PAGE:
I would also suggest phoning shortly after drop off and see how he is then. I'm sure it will pass over time though.

tattycoram Thu 30-Jul-09 21:42:59

My DS had a very similair hting with his childminder at around the same age, and it was worse after a three week break over the summer. One thing that really helped was letting him take a doll with him that he was really attached to - have you tried that? I think it's quite a normal phase, but I'm no expert. It sounds very upsetting. Could you give yourself a time limit to see if it gets better and look into some other childcare options?

bouncyball Thu 30-Jul-09 21:51:56

Sounds quite normal to me. Agree he could take things to show her like drawings or photos from home. Give him something to focus on. Could someone else drop him off. Is it about leaving mummy or her? You could actually go back 5 mins later with toy he left in the car then you could see/ hear what is going on. Leave toy on door step with little note so as not to upset him again! Could she greet him with favourite toy/activity to take his mind off you? Above all else remember you chose her because you need to trust her!

FairMidden Thu 30-Jul-09 21:58:16

Thanks for all your thoughts.

DP doesn't believe me when I say I'd rather he was crying because he didn't want to come home - it might make me feel crap but at least I'd know he was happy there!

I think I'll see how it goes tomorrow and see if there's anything he wants to take. He isn't that attached to anything here though. And I'll talk to her about it sometime quiet next week.

It's a horrible, pit-of-the-stomach misery when I think about it, at the moment.

HSMM Thu 30-Jul-09 22:14:09

I am a CM. Children are often unsettled when they come back to me after their holidays, but are fine playing with their CM friends. How about trying this ... take something which is 'special' to you (an old scarf, or something he could cuddle or wear). When you get to the door, take it off and ask him to look after it for you until you come back? Might work? You know your DS best. Do the phoning thing as well, because you will soon hear if he is screaming in the background (although you may be unlucky and phone just as he has tripped over). Go with your gut instinct at the end of the day though. Also arrange a hassle free time (not drop off, or pick up) to chat with the minder.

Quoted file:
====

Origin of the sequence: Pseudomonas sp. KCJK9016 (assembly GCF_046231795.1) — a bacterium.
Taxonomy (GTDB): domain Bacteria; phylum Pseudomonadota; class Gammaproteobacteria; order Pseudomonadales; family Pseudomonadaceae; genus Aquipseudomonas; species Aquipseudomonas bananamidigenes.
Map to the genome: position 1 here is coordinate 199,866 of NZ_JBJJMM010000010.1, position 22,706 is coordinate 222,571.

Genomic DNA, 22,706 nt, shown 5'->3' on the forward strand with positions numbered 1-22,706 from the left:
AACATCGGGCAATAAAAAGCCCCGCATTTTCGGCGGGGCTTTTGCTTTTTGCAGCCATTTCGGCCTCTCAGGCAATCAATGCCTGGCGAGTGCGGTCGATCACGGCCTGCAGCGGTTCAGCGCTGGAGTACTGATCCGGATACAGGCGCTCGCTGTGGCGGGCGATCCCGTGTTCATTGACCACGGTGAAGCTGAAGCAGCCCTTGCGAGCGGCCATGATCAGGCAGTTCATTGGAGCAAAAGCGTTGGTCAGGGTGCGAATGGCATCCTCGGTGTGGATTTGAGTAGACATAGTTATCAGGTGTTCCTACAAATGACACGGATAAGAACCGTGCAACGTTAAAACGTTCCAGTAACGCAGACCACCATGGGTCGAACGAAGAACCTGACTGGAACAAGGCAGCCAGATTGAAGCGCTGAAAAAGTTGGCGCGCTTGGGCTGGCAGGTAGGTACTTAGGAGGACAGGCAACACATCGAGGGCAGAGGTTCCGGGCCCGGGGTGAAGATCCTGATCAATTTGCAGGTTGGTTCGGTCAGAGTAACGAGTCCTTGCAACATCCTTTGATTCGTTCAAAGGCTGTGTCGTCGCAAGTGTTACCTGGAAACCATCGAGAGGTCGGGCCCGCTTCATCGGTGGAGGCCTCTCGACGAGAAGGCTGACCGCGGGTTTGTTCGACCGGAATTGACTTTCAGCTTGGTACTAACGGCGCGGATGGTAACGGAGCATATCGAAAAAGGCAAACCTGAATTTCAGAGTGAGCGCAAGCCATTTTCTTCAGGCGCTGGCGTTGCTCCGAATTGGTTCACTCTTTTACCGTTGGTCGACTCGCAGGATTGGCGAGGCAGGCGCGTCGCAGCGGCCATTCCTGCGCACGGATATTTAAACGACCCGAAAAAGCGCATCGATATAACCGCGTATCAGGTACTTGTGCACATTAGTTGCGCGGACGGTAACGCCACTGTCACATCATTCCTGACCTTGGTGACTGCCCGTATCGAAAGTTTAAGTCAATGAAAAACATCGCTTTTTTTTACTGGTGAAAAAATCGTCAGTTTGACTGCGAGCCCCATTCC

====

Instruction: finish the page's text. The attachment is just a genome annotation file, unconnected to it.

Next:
danthe4th Thu 30-Jul-09 22:15:44

He will pick up on your vibes,and mind you don't talk too much about it to your dh when he could be listening they soon pick up on these things. Tell her you're concerned that he isn't happy, I would much prefer a mum to tell me so we could work together so everyone is happy. I f this was a child that came to me I would try to take photos during the course of the day so we could show mummy at pick up, he would be encouraged to tell me what he may like to do again the next time he comes, what he didn't like doing, he needs to feel he belongs and giving him a bit of control, however young, makes them feel valued in the setting.
She may well be laid back and confident but you need to speak to her, it's her job to make you happy as well.

Ripeberry Thu 30-Jul-09 22:41:41

I've helped out at a pre-school a few times over the years and lots of the younger ones will cling to their parents (always seems to be the mums) and scream blue murder as soon as the mum manages to get away they happily get on with playing.
It's a guilt trip! wink
My DD2 is 4yrs old and sometimes she won't let her dad, dress her or do anything with her but it's all about having control over mum grin